Visit Reuben’s - MV Athena Cruise Review


Reuben took photo the Athena whilst in Phuket on March 15, 2011.

Reuben sailed on her to the UK on March 6, 2011 and that was his 124th voyage!

Photograph by & © Reuben Goossens


Mr. Hun-Eng Tan, Captain Pedro Pinto and Mr. Reuben Goossens

Photograph © 2011 Ships Photographer

Reuben was to sail on a voyage from Europe to Australia late in 2012, but sadly that was cancelled less than a month prior to departure, as the Portuguese part of the company went broke, and Reuben was simply devastated for he knew the companies owner, who had only passed away in late May, and Reuben was to meet with him when he was in Lisbon earlier that moth, but he was just to ill. His twin sons took over and Reuben know that would be the end on a fine company!

He did not go on another cruise until February 6, 2013, and amazingly, and he did surprise me, for again and again he had said I will never set foot on a Vista class ship.” And what does he do, he books a cruise the MS Oosterdam and what is that? A Vista class ship! She departed from Sydney and Reuben and Eng who always sails with him, as he also takes care of Reuben health needs with all his medicines, etc. Although Reuben found that the ship’s interiors, service, cuisine was true Holland America, and simply the wonderful, but he found the ship far too big, or as he put it “far too long, and also much too crowded!” But sadly his health was a total mess whilst he was onboard, although as he always does, he puts on that brave face of his, and he will never allow anyone see him look sickly! But, during this entire cruise Reuben never set left the ship for he was simply unable. To be honest, this cruise just about killed him, and it has been decided, this has been Reuben’s very last cruise where he will fly anywhere, thus it will have to be short cruises out of Brisbane!

ms Oosterdam seen in Hobart on February 10, 2013

Photo by Hun-Eng Tan & © ssMaritime


Read the - ms Oosterdam 2013 Cruise’n’Ship Review

In conclusion.

There is no doubt that Reuben Goossens has been a stalwart of the cruise/maritime industry and he is greatly respected by his readers, maritime historians and shipping companies worldwide. There are countless thousands of emails that come in from those thanking him for the massive task that he has undertaken, for few people would have done what he has done to have written so much and all that for no profit or personal benefit. He could publish all of his writings, but he has refused all offers made, for as he put’s it;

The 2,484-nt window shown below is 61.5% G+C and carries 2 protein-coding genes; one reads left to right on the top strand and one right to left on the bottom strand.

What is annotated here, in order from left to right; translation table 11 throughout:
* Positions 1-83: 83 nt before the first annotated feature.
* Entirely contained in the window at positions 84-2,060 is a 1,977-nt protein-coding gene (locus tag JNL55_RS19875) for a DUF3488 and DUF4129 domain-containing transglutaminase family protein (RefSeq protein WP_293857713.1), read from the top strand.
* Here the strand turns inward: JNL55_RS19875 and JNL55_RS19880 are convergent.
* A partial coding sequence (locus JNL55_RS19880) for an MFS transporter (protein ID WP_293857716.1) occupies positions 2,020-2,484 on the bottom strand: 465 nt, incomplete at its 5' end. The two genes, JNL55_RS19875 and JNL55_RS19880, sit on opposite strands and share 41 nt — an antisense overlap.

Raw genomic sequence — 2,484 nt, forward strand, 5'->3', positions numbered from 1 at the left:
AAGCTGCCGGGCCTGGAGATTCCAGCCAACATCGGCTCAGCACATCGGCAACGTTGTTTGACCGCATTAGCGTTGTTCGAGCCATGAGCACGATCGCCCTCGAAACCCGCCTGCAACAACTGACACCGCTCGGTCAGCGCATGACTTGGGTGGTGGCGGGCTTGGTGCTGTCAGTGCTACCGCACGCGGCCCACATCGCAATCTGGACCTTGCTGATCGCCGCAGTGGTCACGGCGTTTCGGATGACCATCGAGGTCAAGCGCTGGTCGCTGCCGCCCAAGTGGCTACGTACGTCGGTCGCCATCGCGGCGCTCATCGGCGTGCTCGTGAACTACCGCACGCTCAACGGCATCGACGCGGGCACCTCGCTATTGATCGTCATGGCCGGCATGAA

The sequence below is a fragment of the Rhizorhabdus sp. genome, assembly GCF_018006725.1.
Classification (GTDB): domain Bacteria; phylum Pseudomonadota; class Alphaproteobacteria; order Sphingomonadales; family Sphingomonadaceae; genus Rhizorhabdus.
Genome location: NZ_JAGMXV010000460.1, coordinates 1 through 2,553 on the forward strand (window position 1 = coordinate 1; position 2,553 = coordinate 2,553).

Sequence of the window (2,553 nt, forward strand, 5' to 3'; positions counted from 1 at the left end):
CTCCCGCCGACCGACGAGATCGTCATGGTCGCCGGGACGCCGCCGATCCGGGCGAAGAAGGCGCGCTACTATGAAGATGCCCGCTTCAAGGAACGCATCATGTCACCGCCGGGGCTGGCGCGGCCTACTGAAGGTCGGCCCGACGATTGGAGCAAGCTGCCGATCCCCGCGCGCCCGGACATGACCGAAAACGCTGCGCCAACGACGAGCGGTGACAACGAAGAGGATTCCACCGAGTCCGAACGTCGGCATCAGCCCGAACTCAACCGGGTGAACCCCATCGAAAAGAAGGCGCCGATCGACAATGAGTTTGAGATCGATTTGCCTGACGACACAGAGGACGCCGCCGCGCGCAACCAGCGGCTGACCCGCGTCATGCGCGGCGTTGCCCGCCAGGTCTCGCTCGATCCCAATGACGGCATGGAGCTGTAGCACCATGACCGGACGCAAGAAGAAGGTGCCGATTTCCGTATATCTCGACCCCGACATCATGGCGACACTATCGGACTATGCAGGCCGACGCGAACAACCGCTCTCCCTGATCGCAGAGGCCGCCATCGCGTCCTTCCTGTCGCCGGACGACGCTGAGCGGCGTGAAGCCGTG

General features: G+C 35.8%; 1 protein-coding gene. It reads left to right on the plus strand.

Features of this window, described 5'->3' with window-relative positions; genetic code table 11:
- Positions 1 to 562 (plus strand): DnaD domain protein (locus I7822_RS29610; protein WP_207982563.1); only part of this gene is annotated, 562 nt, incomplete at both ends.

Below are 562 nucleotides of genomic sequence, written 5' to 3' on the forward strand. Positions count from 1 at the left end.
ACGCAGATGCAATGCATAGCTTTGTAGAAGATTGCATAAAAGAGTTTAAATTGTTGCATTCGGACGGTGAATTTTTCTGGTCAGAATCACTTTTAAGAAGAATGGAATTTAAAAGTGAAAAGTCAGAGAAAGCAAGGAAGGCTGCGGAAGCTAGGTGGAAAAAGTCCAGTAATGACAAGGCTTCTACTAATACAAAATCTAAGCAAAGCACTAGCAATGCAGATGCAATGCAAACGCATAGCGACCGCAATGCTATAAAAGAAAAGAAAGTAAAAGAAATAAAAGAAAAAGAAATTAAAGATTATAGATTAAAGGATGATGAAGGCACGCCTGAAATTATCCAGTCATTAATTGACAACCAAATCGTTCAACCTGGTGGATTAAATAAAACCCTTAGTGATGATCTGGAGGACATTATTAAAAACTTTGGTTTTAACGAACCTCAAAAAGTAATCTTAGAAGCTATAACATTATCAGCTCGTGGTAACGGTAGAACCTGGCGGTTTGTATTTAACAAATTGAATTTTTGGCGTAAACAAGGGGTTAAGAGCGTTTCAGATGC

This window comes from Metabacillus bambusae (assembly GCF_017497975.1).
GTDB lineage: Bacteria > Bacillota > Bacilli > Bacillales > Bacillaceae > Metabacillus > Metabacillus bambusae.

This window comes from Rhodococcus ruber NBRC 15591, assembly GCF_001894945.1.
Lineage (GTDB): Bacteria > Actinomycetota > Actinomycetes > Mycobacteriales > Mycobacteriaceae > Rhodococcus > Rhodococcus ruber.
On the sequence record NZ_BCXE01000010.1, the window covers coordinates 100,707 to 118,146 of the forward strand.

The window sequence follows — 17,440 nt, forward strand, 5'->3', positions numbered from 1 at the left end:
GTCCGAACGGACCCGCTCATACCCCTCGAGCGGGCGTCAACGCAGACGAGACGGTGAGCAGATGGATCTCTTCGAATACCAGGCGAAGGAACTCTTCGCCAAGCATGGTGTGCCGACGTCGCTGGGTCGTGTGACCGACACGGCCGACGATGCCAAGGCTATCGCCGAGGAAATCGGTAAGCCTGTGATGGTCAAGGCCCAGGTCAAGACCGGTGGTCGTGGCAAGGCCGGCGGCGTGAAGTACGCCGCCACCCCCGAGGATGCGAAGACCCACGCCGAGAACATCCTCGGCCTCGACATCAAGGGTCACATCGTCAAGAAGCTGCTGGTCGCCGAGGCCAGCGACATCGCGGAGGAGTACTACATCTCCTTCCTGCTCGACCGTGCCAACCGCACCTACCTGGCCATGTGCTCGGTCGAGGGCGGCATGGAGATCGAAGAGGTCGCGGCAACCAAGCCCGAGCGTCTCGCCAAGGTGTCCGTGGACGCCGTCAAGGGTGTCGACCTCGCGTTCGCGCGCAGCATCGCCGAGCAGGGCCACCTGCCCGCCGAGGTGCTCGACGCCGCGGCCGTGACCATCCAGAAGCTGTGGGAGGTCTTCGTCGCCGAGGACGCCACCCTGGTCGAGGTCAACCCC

“I receive far more from it this way, remaining non commercial, for what is money and profit really, when I was in business, it was good, for I could keep my family and help others and the sick and needy. Today, I receive enough, just through all those emails of gratitude, and that is more than sufficient, for as long as I am able to bring some joy into the lives of so many, then I am a happy man!

PS. When I told him that I was going to write this piece (originally in 2000), he gave me a just one instruction; “As long as you include photographs of the ships you might mention.” Obviously there are far too many listed on this page to do so, however, I have used at least those as many ships that were so important in his early life, as well as the ship he operated, being the SS Fedor Shalyapin. The personal photographs, well they were my choice from the massive catalogue of photographs I searched through, and I know he will hate every single one of them!


Kosta Specis & Hun-Eng Tan


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Photographs on ssmaritime and associate pages are by the author or from the author’s private collection. In addition there are some images that have been provided by Shipping Companies and private photographers or collectors. Credit is given to all contributors. However, there are some photographs provided to me without details regarding the photographer/owner concerned. I hereby invite if owners of these images would be so kind to make them-selves known to me (my email address may be found on only), in order that due credit may be given.

This notice covers all pages, although, and I have done my best to ensure that all photographs are duly credited and that this notice is displaced on each page, that is, when a page is updated!